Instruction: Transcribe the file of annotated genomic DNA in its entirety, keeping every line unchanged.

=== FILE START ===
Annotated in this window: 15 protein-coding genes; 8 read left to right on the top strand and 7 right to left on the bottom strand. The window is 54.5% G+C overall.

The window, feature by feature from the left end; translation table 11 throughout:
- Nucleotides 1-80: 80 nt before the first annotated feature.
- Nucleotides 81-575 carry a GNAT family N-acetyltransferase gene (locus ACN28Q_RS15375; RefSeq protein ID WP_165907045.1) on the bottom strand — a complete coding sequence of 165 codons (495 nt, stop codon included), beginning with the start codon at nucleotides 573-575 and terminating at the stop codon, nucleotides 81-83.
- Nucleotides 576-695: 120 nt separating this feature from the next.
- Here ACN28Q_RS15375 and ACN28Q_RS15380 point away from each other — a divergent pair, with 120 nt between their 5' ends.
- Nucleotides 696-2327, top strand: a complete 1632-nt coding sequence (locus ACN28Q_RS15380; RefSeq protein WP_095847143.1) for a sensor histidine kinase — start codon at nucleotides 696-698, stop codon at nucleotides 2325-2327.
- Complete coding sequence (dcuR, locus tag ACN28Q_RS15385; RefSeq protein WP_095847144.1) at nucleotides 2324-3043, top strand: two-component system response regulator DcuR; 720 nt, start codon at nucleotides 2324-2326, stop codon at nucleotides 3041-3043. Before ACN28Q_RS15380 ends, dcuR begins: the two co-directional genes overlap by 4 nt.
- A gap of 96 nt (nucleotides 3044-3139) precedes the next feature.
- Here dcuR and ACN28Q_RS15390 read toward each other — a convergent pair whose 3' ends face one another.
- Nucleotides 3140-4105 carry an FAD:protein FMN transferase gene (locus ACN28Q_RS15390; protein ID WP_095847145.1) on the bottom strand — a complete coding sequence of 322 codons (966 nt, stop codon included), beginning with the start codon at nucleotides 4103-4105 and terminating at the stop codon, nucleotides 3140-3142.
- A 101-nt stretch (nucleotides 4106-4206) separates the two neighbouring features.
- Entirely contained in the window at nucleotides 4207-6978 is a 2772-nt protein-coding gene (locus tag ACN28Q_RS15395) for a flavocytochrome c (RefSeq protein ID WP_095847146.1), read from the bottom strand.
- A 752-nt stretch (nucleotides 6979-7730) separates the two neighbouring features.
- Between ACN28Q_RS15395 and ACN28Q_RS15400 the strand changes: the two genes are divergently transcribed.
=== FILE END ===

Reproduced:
Annotated in this window: 15 protein-coding genes; 8 read left to right on the top strand and 7 right to left on the bottom strand. The window is 54.5% G+C overall.

The window, feature by feature from the left end; translation table 11 throughout:
- Nucleotides 1-80: 80 nt before the first annotated feature.
- Nucleotides 81-575 carry a GNAT family N-acetyltransferase gene (locus ACN28Q_RS15375; RefSeq protein ID WP_165907045.1) on the bottom strand — a complete coding sequence of 165 codons (495 nt, stop codon included), beginning with the start codon at nucleotides 573-575 and terminating at the stop codon, nucleotides 81-83.
- Nucleotides 576-695: 120 nt separating this feature from the next.
- Here ACN28Q_RS15375 and ACN28Q_RS15380 point away from each other — a divergent pair, with 120 nt between their 5' ends.
- Nucleotides 696-2327, top strand: a complete 1632-nt coding sequence (locus ACN28Q_RS15380; RefSeq protein WP_095847143.1) for a sensor histidine kinase — start codon at nucleotides 696-698, stop codon at nucleotides 2325-2327.
- Complete coding sequence (dcuR, locus tag ACN28Q_RS15385; RefSeq protein WP_095847144.1) at nucleotides 2324-3043, top strand: two-component system response regulator DcuR; 720 nt, start codon at nucleotides 2324-2326, stop codon at nucleotides 3041-3043. Before ACN28Q_RS15380 ends, dcuR begins: the two co-directional genes overlap by 4 nt.
- A gap of 96 nt (nucleotides 3044-3139) precedes the next feature.
- Here dcuR and ACN28Q_RS15390 read toward each other — a convergent pair whose 3' ends face one another.
- Nucleotides 3140-4105 carry an FAD:protein FMN transferase gene (locus ACN28Q_RS15390; protein ID WP_095847145.1) on the bottom strand — a complete coding sequence of 322 codons (966 nt, stop codon included), beginning with the start codon at nucleotides 4103-4105 and terminating at the stop codon, nucleotides 3140-3142.
- A 101-nt stretch (nucleotides 4106-4206) separates the two neighbouring features.
- Entirely contained in the window at nucleotides 4207-6978 is a 2772-nt protein-coding gene (locus tag ACN28Q_RS15395) for a flavocytochrome c (RefSeq protein ID WP_095847146.1), read from the bottom strand.
- A 752-nt stretch (nucleotides 6979-7730) separates the two neighbouring features.
- Between ACN28Q_RS15395 and ACN28Q_RS15400 the strand changes: the two genes are divergently transcribed.